Random ramblings of a mind damaged by years of disuse and abuse. Also a place to go to be bored to tears.
The Random Comic Strip
Words to live by...
"How beautiful it is to do nothing, and to rest afterward."
(The right to looseness has been officially given)
"Everyone carries a part of society on his shoulders," wrote Ludwig von Mises, "no one is relieved of his share of responsibility by others. And no one can find a safe way for himself if society is sweeping towards destruction. Therefore everyone, in his own interest, must thrust himself vigorously into the intellectual battle."
Apparently, the crossword puzzle that disappeared from the blog, came back.
Tuesday, November 4, 2008
Someone suggested a subject for me: the story of my beard. Odd, I thought, since my beard is simply a part of me. It is something that has been there in the mirror for most of the last 38 years. You could say it's grown on me. Ok, that was unfair of me... such a cheesy pun. I just don't think about it much.
I have always been fascinated by beards. I have no idea why. My father shaved every day (twice, most times), I have no uncles or grandparents that weren't clean shaven. I don't recall any of my friends' fathers as having beards. I grew up in the 50s (mostly), a time when beards were out of favor in the mainstream. Oh, beatniks sported them. Usually these were wispy little goatees, mere affectations. But mainstream men did not wear beards at that time.
Yet, in my history books, I saw many great men who had fine full beards. Perhaps that is where my fascination began, perhaps it's connected to my love of history. Ulysses S. Grant comes to mind. A magnificent looking gentleman, a great general, a mediocre president (though underrated, I think), but a striking figure. Sigmund Freud, of course. All the great Greek philosophers had beards. Great generals. Deep thinkers. Beards were badges of wisdom and greatness. Why did we, as a culture, eschew them in modern times? I haven't the foggiest idea.
After I was honorably (by sheer luck, I might mention) discharged from the Navy, I stopped shaving. I had been forced to shave daily because beards were forbidden at the time. And that kept it on my mind for four years. I am a contrarian. If someone says I must do such and such then such and such becomes the thing I least want to do. So, after I got out, shaving disappeared from my daily to do list. Well, after I had secured some gainful employment, that is. And, as luck would have it, beards were back in style among the young. The counter-culture was fast becoming the Culture and it seemed that beards were the primary symbol.
Now, unlike my father, I do not have a heavy beard. My mother's hair was what I inherited. I had a lot, mind you, just that it was fine and wispy. So, as it grew long upon my head (and slowly down my neck and back), it straggled upon my face, it's only redeeming value was its darkness. It eventually managed to hide my weak chin, its moustache covered the scars of a dog bite I suffered at age seventeen (a scar many think of as a result of a cleft pallet or "hairlip"). It did not look like the manly beards I had seen in countless old photos, paintings, and movies but it was doing the job intended.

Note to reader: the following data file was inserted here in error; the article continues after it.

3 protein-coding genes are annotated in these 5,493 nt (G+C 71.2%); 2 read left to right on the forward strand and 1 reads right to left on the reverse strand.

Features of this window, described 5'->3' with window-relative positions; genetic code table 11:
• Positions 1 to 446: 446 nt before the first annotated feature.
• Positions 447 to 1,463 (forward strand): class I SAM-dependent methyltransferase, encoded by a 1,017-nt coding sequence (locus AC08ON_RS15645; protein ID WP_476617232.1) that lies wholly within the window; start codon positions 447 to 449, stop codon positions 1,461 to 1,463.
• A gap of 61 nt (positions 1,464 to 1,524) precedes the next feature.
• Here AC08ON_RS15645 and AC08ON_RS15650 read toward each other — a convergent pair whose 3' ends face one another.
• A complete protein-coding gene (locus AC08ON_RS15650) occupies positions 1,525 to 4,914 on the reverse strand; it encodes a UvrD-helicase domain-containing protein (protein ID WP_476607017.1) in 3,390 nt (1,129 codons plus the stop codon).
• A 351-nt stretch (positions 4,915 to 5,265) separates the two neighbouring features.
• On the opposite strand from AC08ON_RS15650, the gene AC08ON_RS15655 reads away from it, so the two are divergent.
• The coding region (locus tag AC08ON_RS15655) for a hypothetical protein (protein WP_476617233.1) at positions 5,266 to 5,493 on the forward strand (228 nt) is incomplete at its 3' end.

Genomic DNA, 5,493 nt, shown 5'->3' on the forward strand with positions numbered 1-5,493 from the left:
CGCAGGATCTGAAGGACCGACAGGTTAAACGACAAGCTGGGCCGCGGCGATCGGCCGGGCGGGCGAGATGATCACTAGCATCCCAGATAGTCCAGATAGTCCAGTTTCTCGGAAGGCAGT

It is a mask of sorts, something to hide behind. It hid my crooked teeth, covered my thin lips, made me look older. In short, it shored up my fragile ego, camouflaged my youth, gave me gravitas where I felt I had none. It also filtered the bugs when I rode my motorcycle. When I moved from Long Beach to south Florida after marrying the mother of my soon-to-be son (she is now my ex but he is still my son). I had to shave it off in order to be presentable for job interviews. I felt naked. Fear struck me when the interviewer at Southern Bell told me I might have to shave even the moustache I had left behind. Imagine my relief when I found two bearded co-workers at my assigned office. The beard was quickly (well, as quickly as I was able to grow it) back and the hair (also shorn to presentable length) grew out to eventually reach my shoulder blades.
Sadly, the beard was shaved again in a year, along with the hair being cut to acceptable length. I took comfort in the words of George Carlin, "I've always had long hair, I just kept it inside most of my life." * I had moved again, this time to San Diego, and was in another job search. I found a job, got away with a goatee until I switched jobs again (back to a phone company gig) and then let it come back in full. The hair grew long too. Until I got fed up with taking care of it and had it cut back to a "normal" length, where I keep it to this day.
And that's where it has stayed up until a few months ago when I trimmed it into a Van Gogh. But I don't really like it this way because it means I have to shave and keep it trimmed. So it will grow out again, and soon. Because, above all, it is the shaving I never liked.
Oh, and I don't dye my hair dark... my beard just grows in gray.
* I cannot confirm this quote but it is my memory and it sounds like what he would say.